Concert Review: Treasures from Eastern Europe

 or 斯拉夫系列:東歐瑰寶
 

I have pretty much fallen in love with our biggest symphony orchestra, the National Symphony Orchestra (translated from the Chinese: 國家交響樂團, but more often referred to in English as the Taiwan Philharmonic). I’d heard them in the past, but the real moment was hearing them perform Mahler’s ninth back in September. It was… almost spiritual. Just wonderful, and so I’ve been eager to attend as many of their performances as possible. This performance was the orchestra I’d come to love with a special guest conductor. Just as 呂紹嘉 seemed perfectly at home conducting Mahler and Schoenberg after his studies and work in Austria, Maestro Antoni Wit was joining the NSO to conduct a program of pieces from Eastern Europe. Now, they weren’t all Slavic, as you shall see. Liszt’s first piano concerto is included, which I’ve seen a few times by this point, and he is (obviously) Hungarian, but the other names are obviously, crunchily, wholly Slavic: Karłowicz, Lutosławski, and Janáček. Yeah. 
I’ll be the first to admit I should have written this much earlier. It took place over a month ago, on December 6, 2014. Aside from the Liszt concerto, I hadn’t heard any of the other pieces, and there’s always that debate of… should I go and listen first or not? It was easily decided with the Karłowicz piece, as I couldn’t seem to find anything of it online. I didn’t look up the Lutosławski piece because I figure I’ll know something of it (Paganini variations), and the one that intrigued me most was the Sinfonietta. I’d heard people praise this piece, but I’d never heard it. So I think I snuck a bit of a listen. 

But one of the primary reasons I was so eager to attend was also because of Mo. Wit. I’d heard his recording of Mahler’s eighth a number of times, the one here with the Warsaw National Philharmonic and lots of other people, and I was impressed. A lot. So it was really cool to think…. that he’ll be here, and I’ll see him (and hear him, or sort of), and it will be great. Also, I looked up videos on YouTube of interviews with him, and I found this one, and he seems like a super nice dude:


 
 
Even though it’s unrelated to any of the works or composers that were on the program, it was still informative to see him express himself and talk about his craft. 
I recall the Karłowicz piece being quite enjoyable for a first listen. Perhaps I should
mention at this point that the pianist for the Liszt concerto was the very tall Peter Jablonski. He’s part Polish, if you can’t tell. Clean, crystalline performance of the Liszt, with lots of energy and color. But I’ve heard it before and it wasn’t the real reason I came. While I’m really familiar with the Liszt and could see how his performance differed from the ones I am accustomed to, it didn’t blow me away. What I really enjoyed, and what really seemed impassioned and inspired, was the Lutosławski Paganini variations. Check it out.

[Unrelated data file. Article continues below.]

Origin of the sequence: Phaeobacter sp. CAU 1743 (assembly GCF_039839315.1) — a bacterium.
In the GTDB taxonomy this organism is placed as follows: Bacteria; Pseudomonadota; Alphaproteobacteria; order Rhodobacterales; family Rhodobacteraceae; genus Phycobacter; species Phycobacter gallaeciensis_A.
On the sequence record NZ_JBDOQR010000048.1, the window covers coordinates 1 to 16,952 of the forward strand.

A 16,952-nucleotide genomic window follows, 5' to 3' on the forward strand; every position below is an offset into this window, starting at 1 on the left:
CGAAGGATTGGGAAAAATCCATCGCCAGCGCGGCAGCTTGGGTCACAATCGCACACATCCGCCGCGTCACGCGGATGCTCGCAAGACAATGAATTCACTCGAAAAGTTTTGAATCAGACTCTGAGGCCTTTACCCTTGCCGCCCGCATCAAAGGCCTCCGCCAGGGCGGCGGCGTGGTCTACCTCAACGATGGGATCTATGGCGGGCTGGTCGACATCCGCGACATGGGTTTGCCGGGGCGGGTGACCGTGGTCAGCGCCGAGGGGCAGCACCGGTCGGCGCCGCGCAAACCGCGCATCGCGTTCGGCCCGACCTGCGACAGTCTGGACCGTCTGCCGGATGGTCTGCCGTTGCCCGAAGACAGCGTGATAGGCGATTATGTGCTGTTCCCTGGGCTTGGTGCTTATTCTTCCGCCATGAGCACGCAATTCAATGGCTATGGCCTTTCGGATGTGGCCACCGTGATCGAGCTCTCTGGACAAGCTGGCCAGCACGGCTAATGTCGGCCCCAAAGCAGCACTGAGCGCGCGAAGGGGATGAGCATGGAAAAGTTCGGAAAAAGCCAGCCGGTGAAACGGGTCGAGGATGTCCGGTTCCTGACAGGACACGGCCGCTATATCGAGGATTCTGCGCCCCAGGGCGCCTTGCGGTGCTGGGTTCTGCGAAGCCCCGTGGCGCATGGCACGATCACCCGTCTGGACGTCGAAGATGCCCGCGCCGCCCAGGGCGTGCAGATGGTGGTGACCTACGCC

As explained in the video, Lutosławski wrote his Paganini variations a few years after Rachmaninoff did, but under quite different circumstances. The anchor (lady?) in the video explains it perfectly well, so just watch the video, but basically Lutosławski and Panufnik wrote a few hundred piano duets that were destroyed in the war, the only surviving one being this work, which he later expanded from a two-piano version to the piano and orchestra version which I heard performed and which is performed above. It was stunningly energetic, virtuosic, playful, ominous, beautiful, mischievous, very modern and quite familiar all at the same time. I really quite enjoyed it. 
The real treat of the evening, however, was the Sinfonietta. The small army of additional brass walked on stage, which is an indication of the nature of the opening (and closing) of the work even if you haven’t heard it before. I’m not much for military band, or brass band, or any of that, but this piece carries a wonderful balance of somberness, celebration, expression, power, and emotion. The textures and harmonies are interesting and never boring, and it was performed, unsurprisingly, stunningly well. The stage itself carries quite a commanding presence with the few dozen brass instruments on stage. The ensemble sparkles a lot more that way, but the opening was so sonorous and confident as to be captivating. I really loved the piece, and will definitely get around to writing about it at some point. 

The thing I was so pleased by in this concert was not just stunning performances of pleasantly enjoyable new music, or a virtuosic performance of a piano piece (or two), but the confidence, the assurance that we have here a wonderfully professional, high caliber orchestra, world-class, I’d say, and that every performance I’ve been to of theirs has been not just good, not just as it should be, but wonderful, a real treat, one that always seems a bit too short. Be it the orchestra and their very own principal conductor or a guest in town, you’re assured to have a wonderful, unique performance, one that makes me as a patron eager to attend every performance of theirs, regardless of the program, because you know it’s worth it. 

Advertisements

Leave a Reply

Fill in your details below or click an icon to log in:

WordPress.com Logo

You are commenting using your WordPress.com account. Log Out / Change )

Twitter picture

You are commenting using your Twitter account. Log Out / Change )

Facebook photo

You are commenting using your Facebook account. Log Out / Change )

Google+ photo

You are commenting using your Google+ account. Log Out / Change )

Connecting to %s